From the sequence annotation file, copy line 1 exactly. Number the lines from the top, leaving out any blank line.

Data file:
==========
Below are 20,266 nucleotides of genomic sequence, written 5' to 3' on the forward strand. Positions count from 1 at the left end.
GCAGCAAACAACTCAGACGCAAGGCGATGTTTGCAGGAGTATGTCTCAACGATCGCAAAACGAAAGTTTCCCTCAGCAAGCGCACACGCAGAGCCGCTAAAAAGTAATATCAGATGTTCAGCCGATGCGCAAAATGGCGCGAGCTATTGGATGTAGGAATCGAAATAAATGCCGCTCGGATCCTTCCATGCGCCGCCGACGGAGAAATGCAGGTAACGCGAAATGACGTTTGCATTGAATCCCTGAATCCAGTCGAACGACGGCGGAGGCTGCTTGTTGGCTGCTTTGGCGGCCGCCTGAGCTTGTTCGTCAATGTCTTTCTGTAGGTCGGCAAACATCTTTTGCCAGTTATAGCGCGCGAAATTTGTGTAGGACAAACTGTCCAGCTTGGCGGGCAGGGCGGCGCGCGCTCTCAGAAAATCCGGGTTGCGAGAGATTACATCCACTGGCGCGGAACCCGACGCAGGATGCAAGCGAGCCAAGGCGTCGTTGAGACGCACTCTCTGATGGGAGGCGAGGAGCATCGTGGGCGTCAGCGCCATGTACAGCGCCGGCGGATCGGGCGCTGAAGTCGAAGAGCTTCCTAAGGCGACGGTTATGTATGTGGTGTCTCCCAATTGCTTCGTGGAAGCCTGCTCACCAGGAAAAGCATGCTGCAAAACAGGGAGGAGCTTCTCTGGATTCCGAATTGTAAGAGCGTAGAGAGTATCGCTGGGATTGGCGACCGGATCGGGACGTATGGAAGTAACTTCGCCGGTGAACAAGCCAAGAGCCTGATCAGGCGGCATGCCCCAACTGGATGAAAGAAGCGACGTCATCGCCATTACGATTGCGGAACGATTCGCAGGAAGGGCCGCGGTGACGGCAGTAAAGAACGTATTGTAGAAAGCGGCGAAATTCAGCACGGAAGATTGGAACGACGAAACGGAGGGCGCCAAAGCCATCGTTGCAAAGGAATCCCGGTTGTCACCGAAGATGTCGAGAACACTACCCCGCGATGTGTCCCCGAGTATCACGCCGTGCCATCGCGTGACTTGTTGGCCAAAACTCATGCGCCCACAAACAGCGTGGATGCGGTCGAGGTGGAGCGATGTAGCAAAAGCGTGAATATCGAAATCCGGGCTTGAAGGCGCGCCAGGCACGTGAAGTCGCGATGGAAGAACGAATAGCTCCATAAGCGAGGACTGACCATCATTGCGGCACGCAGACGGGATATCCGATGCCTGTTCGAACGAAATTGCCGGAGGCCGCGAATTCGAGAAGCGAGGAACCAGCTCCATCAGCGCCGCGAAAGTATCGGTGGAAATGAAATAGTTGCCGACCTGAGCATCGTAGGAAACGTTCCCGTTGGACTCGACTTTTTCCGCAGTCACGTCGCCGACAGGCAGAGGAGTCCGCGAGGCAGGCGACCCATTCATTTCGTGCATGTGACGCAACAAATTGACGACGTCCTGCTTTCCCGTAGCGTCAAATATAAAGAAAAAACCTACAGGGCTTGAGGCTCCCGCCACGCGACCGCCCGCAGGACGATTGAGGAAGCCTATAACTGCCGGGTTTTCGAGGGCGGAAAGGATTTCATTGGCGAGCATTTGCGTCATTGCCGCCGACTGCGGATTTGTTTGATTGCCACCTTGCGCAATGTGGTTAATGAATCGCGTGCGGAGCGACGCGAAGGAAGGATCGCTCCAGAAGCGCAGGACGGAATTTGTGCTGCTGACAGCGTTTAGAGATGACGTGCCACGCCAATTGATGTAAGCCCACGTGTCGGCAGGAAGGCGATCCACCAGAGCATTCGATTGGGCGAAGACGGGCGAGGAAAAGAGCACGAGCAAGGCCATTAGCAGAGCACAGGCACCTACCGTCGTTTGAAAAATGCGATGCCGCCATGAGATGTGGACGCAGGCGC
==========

Below are 20,266 nucleotides of genomic sequence, written 5' to 3' on the forward strand. Positions count from 1 at the left end.